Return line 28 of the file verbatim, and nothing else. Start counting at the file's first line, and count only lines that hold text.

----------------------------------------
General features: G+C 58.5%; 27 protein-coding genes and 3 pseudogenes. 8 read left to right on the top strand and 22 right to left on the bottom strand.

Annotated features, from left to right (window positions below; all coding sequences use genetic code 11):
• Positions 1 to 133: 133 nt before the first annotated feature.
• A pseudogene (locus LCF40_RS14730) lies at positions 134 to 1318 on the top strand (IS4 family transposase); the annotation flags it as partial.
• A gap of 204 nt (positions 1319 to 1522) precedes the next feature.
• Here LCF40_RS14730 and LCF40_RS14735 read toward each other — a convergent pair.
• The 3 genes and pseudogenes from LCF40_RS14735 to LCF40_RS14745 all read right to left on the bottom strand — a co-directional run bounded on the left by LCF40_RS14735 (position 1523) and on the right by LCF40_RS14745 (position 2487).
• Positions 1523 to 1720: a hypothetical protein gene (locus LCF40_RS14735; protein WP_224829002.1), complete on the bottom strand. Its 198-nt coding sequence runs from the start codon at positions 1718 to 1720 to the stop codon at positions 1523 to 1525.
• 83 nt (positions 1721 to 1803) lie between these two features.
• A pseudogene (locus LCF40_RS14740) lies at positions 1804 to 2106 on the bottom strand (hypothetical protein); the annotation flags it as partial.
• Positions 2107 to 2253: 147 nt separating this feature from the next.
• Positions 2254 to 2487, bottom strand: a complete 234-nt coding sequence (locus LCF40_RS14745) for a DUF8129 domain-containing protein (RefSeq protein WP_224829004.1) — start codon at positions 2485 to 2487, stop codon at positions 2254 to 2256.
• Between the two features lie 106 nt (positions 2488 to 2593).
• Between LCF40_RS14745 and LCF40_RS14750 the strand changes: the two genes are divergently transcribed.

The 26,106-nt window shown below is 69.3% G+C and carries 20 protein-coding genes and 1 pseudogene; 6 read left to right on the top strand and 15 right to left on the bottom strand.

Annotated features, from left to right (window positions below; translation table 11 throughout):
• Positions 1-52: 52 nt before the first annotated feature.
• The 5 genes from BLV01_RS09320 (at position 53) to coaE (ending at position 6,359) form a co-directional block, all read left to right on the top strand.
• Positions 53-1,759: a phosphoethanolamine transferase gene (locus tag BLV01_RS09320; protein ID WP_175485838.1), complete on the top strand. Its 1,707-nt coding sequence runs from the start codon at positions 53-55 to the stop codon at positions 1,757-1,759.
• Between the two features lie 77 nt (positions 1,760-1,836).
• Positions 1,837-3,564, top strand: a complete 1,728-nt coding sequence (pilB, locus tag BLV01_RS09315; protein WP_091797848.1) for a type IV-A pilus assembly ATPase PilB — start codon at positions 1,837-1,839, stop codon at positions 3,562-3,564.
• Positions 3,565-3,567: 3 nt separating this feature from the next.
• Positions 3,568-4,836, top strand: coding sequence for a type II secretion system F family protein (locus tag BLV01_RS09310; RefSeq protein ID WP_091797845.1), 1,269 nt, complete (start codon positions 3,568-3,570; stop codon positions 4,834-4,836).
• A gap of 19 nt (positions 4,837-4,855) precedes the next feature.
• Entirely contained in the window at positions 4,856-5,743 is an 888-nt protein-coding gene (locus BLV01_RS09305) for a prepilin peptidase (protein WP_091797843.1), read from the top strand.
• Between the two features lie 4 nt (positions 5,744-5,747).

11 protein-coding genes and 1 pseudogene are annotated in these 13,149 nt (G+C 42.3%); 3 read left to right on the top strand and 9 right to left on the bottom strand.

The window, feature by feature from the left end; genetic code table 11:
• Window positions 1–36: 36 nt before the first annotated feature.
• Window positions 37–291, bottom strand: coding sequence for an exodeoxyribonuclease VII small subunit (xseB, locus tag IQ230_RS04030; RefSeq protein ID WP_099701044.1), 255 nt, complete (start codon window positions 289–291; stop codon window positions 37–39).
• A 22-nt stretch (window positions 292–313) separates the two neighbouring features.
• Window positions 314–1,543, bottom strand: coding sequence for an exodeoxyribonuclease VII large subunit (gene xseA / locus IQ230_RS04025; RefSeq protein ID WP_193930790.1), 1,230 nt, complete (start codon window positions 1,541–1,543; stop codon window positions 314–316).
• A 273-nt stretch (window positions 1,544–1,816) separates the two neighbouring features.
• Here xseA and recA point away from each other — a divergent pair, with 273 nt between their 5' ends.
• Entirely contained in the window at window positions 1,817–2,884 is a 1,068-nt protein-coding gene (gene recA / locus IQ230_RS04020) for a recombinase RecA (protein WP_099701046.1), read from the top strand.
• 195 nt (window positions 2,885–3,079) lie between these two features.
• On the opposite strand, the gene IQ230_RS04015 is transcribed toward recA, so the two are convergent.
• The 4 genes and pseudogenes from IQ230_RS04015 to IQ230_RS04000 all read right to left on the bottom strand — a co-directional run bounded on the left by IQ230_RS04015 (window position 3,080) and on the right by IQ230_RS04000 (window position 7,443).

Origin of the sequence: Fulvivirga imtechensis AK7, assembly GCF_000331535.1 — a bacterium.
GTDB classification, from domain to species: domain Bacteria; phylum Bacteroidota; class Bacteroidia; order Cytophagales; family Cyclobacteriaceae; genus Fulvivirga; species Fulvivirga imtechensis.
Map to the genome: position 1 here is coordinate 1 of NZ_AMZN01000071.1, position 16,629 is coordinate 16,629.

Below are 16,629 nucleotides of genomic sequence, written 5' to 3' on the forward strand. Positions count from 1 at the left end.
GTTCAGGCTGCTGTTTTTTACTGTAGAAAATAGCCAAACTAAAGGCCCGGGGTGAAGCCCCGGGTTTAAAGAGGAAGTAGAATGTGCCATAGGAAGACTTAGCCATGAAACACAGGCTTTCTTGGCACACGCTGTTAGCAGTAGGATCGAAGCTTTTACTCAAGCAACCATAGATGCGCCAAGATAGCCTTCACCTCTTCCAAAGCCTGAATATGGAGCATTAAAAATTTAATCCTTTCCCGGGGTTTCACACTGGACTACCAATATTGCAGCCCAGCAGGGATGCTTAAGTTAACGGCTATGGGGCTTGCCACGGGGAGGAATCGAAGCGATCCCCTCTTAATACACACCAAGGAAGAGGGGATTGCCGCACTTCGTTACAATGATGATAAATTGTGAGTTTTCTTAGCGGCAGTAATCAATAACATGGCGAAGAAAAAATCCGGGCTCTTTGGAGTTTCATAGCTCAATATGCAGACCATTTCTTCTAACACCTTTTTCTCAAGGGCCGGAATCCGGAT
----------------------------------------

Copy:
The window, feature by feature from the left end; genetic code table 11: